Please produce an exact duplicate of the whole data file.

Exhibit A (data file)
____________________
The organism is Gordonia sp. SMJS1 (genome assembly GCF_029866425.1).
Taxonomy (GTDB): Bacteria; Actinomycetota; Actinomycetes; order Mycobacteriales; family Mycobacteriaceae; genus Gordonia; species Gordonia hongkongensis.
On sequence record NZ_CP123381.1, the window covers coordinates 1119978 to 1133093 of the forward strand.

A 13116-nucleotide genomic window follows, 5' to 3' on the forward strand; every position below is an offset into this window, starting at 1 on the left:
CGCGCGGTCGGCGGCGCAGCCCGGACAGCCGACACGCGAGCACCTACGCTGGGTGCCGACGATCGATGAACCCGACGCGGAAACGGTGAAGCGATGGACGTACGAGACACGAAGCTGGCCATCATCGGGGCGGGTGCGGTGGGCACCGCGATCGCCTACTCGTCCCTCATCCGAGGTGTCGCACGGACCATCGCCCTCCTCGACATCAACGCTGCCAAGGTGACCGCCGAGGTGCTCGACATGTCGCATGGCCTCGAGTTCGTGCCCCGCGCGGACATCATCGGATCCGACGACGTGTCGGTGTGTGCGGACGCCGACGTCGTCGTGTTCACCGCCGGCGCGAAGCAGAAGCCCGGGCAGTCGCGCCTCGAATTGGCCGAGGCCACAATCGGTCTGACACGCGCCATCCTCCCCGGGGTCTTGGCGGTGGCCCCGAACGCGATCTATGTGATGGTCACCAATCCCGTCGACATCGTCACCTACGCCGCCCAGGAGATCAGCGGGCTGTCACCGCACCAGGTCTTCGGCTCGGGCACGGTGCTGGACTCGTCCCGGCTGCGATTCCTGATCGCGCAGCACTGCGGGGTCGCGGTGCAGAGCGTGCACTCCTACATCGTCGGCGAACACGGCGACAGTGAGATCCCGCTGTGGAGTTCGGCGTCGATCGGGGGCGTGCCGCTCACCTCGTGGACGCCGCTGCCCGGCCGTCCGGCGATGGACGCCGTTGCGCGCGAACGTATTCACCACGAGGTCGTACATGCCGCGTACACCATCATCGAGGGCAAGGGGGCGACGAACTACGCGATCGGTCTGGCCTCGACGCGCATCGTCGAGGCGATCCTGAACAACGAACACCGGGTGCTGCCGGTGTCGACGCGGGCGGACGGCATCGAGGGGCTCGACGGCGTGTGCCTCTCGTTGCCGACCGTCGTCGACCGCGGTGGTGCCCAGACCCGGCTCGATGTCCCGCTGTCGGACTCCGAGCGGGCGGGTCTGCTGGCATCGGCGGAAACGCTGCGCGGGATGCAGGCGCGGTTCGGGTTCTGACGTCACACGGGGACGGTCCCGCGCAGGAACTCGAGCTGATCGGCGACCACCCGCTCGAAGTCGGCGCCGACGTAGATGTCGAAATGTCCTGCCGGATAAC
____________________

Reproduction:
The organism is Gordonia sp. SMJS1 (genome assembly GCF_029866425.1).
Taxonomy (GTDB): Bacteria; Actinomycetota; Actinomycetes; order Mycobacteriales; family Mycobacteriaceae; genus Gordonia; species Gordonia hongkongensis.
On sequence record NZ_CP123381.1, the window covers coordinates 1119978 to 1133093 of the forward strand.

A 13116-nucleotide genomic window follows, 5' to 3' on the forward strand; every position below is an offset into this window, starting at 1 on the left:
CGCGCGGTCGGCGGCGCAGCCCGGACAGCCGACACGCGAGCACCTACGCTGGGTGCCGACGATCGATGAACCCGACGCGGAAACGGTGAAGCGATGGACGTACGAGACACGAAGCTGGCCATCATCGGGGCGGGTGCGGTGGGCACCGCGATCGCCTACTCGTCCCTCATCCGAGGTGTCGCACGGACCATCGCCCTCCTCGACATCAACGCTGCCAAGGTGACCGCCGAGGTGCTCGACATGTCGCATGGCCTCGAGTTCGTGCCCCGCGCGGACATCATCGGATCCGACGACGTGTCGGTGTGTGCGGACGCCGACGTCGTCGTGTTCACCGCCGGCGCGAAGCAGAAGCCCGGGCAGTCGCGCCTCGAATTGGCCGAGGCCACAATCGGTCTGACACGCGCCATCCTCCCCGGGGTCTTGGCGGTGGCCCCGAACGCGATCTATGTGATGGTCACCAATCCCGTCGACATCGTCACCTACGCCGCCCAGGAGATCAGCGGGCTGTCACCGCACCAGGTCTTCGGCTCGGGCACGGTGCTGGACTCGTCCCGGCTGCGATTCCTGATCGCGCAGCACTGCGGGGTCGCGGTGCAGAGCGTGCACTCCTACATCGTCGGCGAACACGGCGACAGTGAGATCCCGCTGTGGAGTTCGGCGTCGATCGGGGGCGTGCCGCTCACCTCGTGGACGCCGCTGCCCGGCCGTCCGGCGATGGACGCCGTTGCGCGCGAACGTATTCACCACGAGGTCGTACATGCCGCGTACACCATCATCGAGGGCAAGGGGGCGACGAACTACGCGATCGGTCTGGCCTCGACGCGCATCGTCGAGGCGATCCTGAACAACGAACACCGGGTGCTGCCGGTGTCGACGCGGGCGGACGGCATCGAGGGGCTCGACGGCGTGTGCCTCTCGTTGCCGACCGTCGTCGACCGCGGTGGTGCCCAGACCCGGCTCGATGTCCCGCTGTCGGACTCCGAGCGGGCGGGTCTGCTGGCATCGGCGGAAACGCTGCGCGGGATGCAGGCGCGGTTCGGGTTCTGACGTCACACGGGGACGGTCCCGCGCAGGAACTCGAGCTGATCGGCGACCACCCGCTCGAAGTCGGCGCCGACGTAGATGTCGAAATGTCCTGCCGGATAAC